(On a side note, the most fascinating aspect of the 1994 Orange Bowl wasn't the result but the fact that O.J. Simpson was the sideline reporter.)
That last line is the most persuasive yet.
They're absolutely concerned about it. So are the commissioners. I don't think many fans will actually travel to both games. That would require some serious dough, a lot of babysitters and a very flexible work schedule. The question is, do organizers actually need the same set of people to travel to both sites in order to sell them out? Not necessarily.
For one thing, spreading out demand over two trips may actually allow more fans to travel. For the past several years, ticket demand for the BCS championship game has far exceeded supply. Notre Dame received more than 100,000 ticket requests for this year's game. StubHub had to shut down sales to the Auburn-Oregon game two years ago because it couldn't keep up with the orders. Whereas about 40,000 Alabama fans were able to attend this year's championship, theoretically 80,000 could attend the playoff. It's possible, as Parker suggests, that fans will put all their eggs into reaching the championship game, leaving the semifinal bowls with thousands of empty seats. But it could also trend in the other direction. The bowls will still be the ones played during the holidays (Dec. 31 or Jan. 1), with a month's advance notice, whereas the championship game will be played on a Monday the second week of January (the first one is Jan. 12). It may be more realistic to attend the semis than the title game.
And it may be that local interest in the playoff is so high that organizers don't even need traveling fans to fill the stadiums. In that respect it would not be much different than the Super Bowl, in which only a small section of the crowd is actually fans from the participating teams' cities. The downside, of course, is that makes for a very sterile atmosphere. The championship game would be fine if this happens, but the host bowls, which ostensibly promote tourism in their cities, would not be pleased.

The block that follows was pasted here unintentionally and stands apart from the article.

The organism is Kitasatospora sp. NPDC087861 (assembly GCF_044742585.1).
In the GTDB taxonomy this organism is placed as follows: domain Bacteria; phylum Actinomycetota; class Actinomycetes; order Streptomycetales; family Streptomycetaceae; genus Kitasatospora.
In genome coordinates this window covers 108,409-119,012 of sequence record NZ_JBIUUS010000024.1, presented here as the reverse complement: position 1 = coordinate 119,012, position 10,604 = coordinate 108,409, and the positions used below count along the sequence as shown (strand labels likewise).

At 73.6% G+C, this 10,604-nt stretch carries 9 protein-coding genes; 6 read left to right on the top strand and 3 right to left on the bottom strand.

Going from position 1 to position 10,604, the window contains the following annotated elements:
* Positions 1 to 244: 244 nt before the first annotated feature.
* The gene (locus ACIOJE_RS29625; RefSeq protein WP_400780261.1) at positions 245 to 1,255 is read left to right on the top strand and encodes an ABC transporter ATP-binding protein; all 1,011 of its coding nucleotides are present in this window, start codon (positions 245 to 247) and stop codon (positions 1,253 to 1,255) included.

It is indeed ironic that the Big Ten -- which lords its purported ethical superiority over the SEC (cough oversigning, cough) as the reason we should discount Alabama's and the SEC's accomplishments -- missed its chance to end the SEC's dominance because of an unethical coach.
I was quite surprised when Murray announced he was returning. I'd always thought of him as a surefire three-and-out NFL guy. Apparently the NFL was not as high on him as many assumed. Perhaps GMs have the same reservations that cause this lack of appreciation Andrew speaks of. No question, the Georgia quarterback has put up great statistics in three years as a starter: 10,091 yards, with 95 touchdowns against 32 interceptions. But school and conference passing records fall by the year these days in a more wide-open sport, and in turn, stats alone can't possibly define a player's legacy. If they did, Landry Jones would be considered the greatest quarterback in Oklahoma history.
Barring injuries, Murray should wind up claiming that title at Georgia, but in terms of SEC or national legacy, he's got to win something more important than the Capital One Bowl. Just among his conference contemporaries alone, he's played against a Heisman winner (Cam Newton) and a two-time national champion (AJ McCarron) and played in the same league as another Heisman winner (Johnny Manziel). Murray's biggest win to date was the 2012 Florida game, but he himself had a bad game (150 yards, three interceptions). His defining performance to date was a near-upset of Alabama in this year's SEC title game. He did finish as the nation's second-rated passer this season, and a similar showing next year would put him in select company. But he'd really set himself apart with a couple of big games in wins against upper-tier opponents. His first shot comes in the 2013 opener against Tajh Boyd-led Clemson.
I smell a banner.